And Jimmy you're right, I forgot that point that cap losses can only be used against gains.
 

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Lastly, there is likely a general misunderstanding about inclusion rates on cap gains too. If they change it, the 50% will most likely still apply to gains accrued up to the date of change. One may need to establish FMV of their holdings as of the date of change so that previous gains are taxed at 50% inclusion rate, and forward gains at the new rate. Whatever happens, the date of change will most likely be Budget Day, the day of announcement to avoid market effects.

That is what happened on Feb 22, 1994 when $100k lifetime cap gains exemption was taken away (with up to $100k of grandfathering for a period of 10 years I believe). I remember carrying an exclusion balance on my holdings for a number of years thereafter until I used it up. Something similar could be orchestrated if/when inclusion rate changes.

Added: Whatever the case, I'd preferentially use the carryforward cap losses first in case there is any 'funny stuff' Mr Morneau might apply. I doubt the gov't will ever change RRSP contribution/deduction rules materially. They are tied too closely to DB pension equivalents.
 

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Discussion Starter #8
This is a really good point, about complications from the "funny stuff" that could be coming. Maybe I'll try to use some cap loss for my current tax filing, since I do have cap gains in 2019.
 

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I wouldn't reduce your taxable income any lower than just at the top of the first bracket though. You are losing too much by using tax losses in the federal 15% bracket. I always try to manage use of tax losses depending on my MTR in any given year.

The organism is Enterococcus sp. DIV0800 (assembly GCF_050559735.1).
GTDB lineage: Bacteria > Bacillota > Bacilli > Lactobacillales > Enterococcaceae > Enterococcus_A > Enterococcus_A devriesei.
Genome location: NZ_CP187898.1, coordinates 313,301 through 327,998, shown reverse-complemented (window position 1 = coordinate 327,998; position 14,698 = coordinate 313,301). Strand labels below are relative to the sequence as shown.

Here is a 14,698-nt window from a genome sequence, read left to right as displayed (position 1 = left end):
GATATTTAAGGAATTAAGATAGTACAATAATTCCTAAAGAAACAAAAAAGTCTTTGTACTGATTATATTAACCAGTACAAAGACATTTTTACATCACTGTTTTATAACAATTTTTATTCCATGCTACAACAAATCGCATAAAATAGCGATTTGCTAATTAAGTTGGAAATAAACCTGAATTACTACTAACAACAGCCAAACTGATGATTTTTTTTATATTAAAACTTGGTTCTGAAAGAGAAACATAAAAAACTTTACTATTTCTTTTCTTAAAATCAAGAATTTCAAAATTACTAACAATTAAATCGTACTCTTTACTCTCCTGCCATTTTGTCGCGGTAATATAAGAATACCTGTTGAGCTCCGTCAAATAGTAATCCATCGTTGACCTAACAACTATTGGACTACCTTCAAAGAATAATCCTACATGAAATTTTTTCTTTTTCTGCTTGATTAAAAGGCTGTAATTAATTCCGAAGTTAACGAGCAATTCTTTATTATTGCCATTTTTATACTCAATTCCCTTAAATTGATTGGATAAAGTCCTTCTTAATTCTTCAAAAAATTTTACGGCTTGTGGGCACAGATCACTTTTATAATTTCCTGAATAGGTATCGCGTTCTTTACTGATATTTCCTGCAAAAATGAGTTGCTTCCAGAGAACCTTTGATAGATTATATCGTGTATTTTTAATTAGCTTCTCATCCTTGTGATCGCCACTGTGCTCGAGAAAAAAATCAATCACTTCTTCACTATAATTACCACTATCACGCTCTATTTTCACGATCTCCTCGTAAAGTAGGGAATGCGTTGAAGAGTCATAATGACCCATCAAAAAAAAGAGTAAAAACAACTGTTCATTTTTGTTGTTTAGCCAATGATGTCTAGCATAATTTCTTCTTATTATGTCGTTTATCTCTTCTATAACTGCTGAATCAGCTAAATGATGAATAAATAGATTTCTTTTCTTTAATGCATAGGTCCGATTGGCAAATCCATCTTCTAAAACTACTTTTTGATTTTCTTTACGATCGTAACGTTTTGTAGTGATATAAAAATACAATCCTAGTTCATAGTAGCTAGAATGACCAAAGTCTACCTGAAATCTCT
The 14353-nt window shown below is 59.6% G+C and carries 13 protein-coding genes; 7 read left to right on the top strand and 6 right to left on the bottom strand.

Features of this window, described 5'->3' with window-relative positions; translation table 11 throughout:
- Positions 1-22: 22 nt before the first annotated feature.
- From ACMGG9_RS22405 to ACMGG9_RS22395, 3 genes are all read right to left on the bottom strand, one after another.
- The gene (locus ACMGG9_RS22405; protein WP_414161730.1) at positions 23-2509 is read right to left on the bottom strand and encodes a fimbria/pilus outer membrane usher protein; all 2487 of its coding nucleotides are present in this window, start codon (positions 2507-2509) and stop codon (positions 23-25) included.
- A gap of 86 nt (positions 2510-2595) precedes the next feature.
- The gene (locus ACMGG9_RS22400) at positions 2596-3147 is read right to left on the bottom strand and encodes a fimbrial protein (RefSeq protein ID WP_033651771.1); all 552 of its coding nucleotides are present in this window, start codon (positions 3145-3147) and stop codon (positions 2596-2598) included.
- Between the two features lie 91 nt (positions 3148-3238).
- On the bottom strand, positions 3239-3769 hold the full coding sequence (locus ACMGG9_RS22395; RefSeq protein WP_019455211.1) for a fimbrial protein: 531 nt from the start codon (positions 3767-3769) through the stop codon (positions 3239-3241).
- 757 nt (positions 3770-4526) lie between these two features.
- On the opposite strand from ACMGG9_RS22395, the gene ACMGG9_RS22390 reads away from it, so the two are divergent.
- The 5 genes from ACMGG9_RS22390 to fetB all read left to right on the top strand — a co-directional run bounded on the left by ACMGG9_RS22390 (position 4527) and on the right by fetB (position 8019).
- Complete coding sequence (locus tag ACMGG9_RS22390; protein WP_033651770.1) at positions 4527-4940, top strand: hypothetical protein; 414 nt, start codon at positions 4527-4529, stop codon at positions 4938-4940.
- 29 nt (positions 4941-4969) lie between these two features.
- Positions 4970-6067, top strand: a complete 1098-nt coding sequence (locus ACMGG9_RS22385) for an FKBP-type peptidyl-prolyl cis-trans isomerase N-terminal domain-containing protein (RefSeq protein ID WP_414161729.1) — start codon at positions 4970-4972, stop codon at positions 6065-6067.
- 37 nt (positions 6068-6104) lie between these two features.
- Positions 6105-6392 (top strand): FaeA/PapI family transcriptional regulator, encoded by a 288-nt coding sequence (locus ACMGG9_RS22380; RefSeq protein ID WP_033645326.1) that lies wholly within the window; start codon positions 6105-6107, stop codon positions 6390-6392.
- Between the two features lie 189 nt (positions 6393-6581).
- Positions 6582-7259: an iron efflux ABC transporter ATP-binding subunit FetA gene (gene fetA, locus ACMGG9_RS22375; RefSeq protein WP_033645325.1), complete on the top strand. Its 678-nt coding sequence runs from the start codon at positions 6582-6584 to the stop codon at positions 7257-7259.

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Discussion Starter #10
Thanks, good point AltaRed. I've now got it so that the Taxable Income after the deductions lands in the 20.5% bracket.

The 15% bracket is taxable income < 47,630
And the 20.5% bracket is > 47,630 but < 95,259 taxable income

I want to make sure I understand your point...

Here's a hypothetical scenario: say I have a huge amount of excess carry-forwards available (or can make RRSP contributions) and could reduce my Taxable Income to any arbitrary amount. I start with 50,000 taxable income before using any of the deductions. Currently that's into the 20.5% bracket.

Are you saying it only makes sense to use up to 2,370 of deductions, bringing taxable income down to 47,630? And it is not worthwhile using any more deductions beyond that point?
 

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That's the way I look at it. The deductions are more valuable until you get to that $47630, then you may as well save them for the next year.

ltr
 

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Here's a hypothetical scenario: say I have a huge amount of excess carry-forwards available (or can make RRSP contributions) and could reduce my Taxable Income to any arbitrary amount. I start with 50,000 taxable income before using any of the deductions. Currently that's into the 20.5% bracket.

Are you saying it only makes sense to use up to 2,370 of deductions, bringing taxable income down to 47,630? And it is not worthwhile using any more deductions beyond that point?
Correct. I wouldn't waste good tax deductions in the 15% bracket at all. Getting at least 33% less tax leverage there for every $ of deduction than you do in the 20.5% bracket.
 

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Strategically using tax deductions to reduce the next MTR of 26% (never mind the provincial rate) as much as possible is even more compelling. Especially useful for the self-employed/sole proprietors with lumpy income from year to year.